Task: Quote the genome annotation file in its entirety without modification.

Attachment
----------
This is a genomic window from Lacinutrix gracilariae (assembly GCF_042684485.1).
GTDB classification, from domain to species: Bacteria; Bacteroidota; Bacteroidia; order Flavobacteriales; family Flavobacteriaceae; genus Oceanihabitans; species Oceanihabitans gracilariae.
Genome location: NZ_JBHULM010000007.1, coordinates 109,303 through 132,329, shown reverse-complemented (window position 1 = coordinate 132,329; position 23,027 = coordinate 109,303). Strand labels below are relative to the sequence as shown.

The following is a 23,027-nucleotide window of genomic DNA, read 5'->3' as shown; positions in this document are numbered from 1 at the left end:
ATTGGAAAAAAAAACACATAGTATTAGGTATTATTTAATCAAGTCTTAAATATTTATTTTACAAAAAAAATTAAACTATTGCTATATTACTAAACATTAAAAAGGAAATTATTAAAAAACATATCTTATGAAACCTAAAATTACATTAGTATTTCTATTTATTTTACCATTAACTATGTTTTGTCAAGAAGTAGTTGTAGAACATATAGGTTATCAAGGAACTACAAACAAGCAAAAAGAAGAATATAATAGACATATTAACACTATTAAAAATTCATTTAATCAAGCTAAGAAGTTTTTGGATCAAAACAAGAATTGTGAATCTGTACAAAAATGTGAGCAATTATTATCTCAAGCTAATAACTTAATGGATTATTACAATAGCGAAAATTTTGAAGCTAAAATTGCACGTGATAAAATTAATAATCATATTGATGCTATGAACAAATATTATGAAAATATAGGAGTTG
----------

This is a genomic window from Lacinutrix gracilariae (assembly GCF_042684485.1).
GTDB classification, from domain to species: Bacteria; Bacteroidota; Bacteroidia; order Flavobacteriales; family Flavobacteriaceae; genus Oceanihabitans; species Oceanihabitans gracilariae.
Genome location: NZ_JBHULM010000007.1, coordinates 109,303 through 132,329, shown reverse-complemented (window position 1 = coordinate 132,329; position 23,027 = coordinate 109,303). Strand labels below are relative to the sequence as shown.

The following is a 23,027-nucleotide window of genomic DNA, read 5'->3' as shown; positions in this document are numbered from 1 at the left end:
ATTGGAAAAAAAAACACATAGTATTAGGTATTATTTAATCAAGTCTTAAATATTTATTTTACAAAAAAAATTAAACTATTGCTATATTACTAAACATTAAAAAGGAAATTATTAAAAAACATATCTTATGAAACCTAAAATTACATTAGTATTTCTATTTATTTTACCATTAACTATGTTTTGTCAAGAAGTAGTTGTAGAACATATAGGTTATCAAGGAACTACAAACAAGCAAAAAGAAGAATATAATAGACATATTAACACTATTAAAAATTCATTTAATCAAGCTAAGAAGTTTTTGGATCAAAACAAGAATTGTGAATCTGTACAAAAATGTGAGCAATTATTATCTCAAGCTAATAACTTAATGGATTATTACAATAGCGAAAATTTTGAAGCTAAAATTGCACGTGATAAAATTAATAATCATATTGATGCTATGAACAAATATTATGAAAATATAGGAGTTG